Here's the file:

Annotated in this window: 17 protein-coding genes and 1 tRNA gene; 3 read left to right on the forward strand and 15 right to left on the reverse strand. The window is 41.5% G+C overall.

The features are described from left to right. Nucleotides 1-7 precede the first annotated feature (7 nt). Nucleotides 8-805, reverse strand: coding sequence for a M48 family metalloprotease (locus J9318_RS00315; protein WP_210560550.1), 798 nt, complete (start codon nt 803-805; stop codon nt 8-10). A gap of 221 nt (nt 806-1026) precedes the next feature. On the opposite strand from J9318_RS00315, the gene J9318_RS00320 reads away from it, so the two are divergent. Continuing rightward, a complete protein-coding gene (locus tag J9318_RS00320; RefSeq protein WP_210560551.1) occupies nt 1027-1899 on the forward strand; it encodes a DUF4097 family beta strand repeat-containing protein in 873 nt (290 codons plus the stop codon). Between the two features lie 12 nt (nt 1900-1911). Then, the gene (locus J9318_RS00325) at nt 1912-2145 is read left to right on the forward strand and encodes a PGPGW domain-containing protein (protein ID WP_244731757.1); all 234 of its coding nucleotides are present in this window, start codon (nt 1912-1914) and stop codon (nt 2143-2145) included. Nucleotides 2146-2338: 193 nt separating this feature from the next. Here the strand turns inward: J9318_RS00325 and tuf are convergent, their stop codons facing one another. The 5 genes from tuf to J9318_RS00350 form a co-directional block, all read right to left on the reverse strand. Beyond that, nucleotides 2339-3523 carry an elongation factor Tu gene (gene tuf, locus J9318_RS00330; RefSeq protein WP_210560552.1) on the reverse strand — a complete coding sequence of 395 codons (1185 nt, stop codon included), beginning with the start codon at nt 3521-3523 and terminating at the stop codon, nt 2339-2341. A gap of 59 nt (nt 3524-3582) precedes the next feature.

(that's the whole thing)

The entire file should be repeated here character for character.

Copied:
Annotated in this window: 17 protein-coding genes and 1 tRNA gene; 3 read left to right on the forward strand and 15 right to left on the reverse strand. The window is 41.5% G+C overall.

The features are described from left to right. Nucleotides 1-7 precede the first annotated feature (7 nt). Nucleotides 8-805, reverse strand: coding sequence for a M48 family metalloprotease (locus J9318_RS00315; protein WP_210560550.1), 798 nt, complete (start codon nt 803-805; stop codon nt 8-10). A gap of 221 nt (nt 806-1026) precedes the next feature. On the opposite strand from J9318_RS00315, the gene J9318_RS00320 reads away from it, so the two are divergent. Continuing rightward, a complete protein-coding gene (locus tag J9318_RS00320; RefSeq protein WP_210560551.1) occupies nt 1027-1899 on the forward strand; it encodes a DUF4097 family beta strand repeat-containing protein in 873 nt (290 codons plus the stop codon). Between the two features lie 12 nt (nt 1900-1911). Then, the gene (locus J9318_RS00325) at nt 1912-2145 is read left to right on the forward strand and encodes a PGPGW domain-containing protein (protein ID WP_244731757.1); all 234 of its coding nucleotides are present in this window, start codon (nt 1912-1914) and stop codon (nt 2143-2145) included. Nucleotides 2146-2338: 193 nt separating this feature from the next. Here the strand turns inward: J9318_RS00325 and tuf are convergent, their stop codons facing one another. The 5 genes from tuf to J9318_RS00350 form a co-directional block, all read right to left on the reverse strand. Beyond that, nucleotides 2339-3523 carry an elongation factor Tu gene (gene tuf, locus J9318_RS00330; RefSeq protein WP_210560552.1) on the reverse strand — a complete coding sequence of 395 codons (1185 nt, stop codon included), beginning with the start codon at nt 3521-3523 and terminating at the stop codon, nt 2339-2341. A gap of 59 nt (nt 3524-3582) precedes the next feature.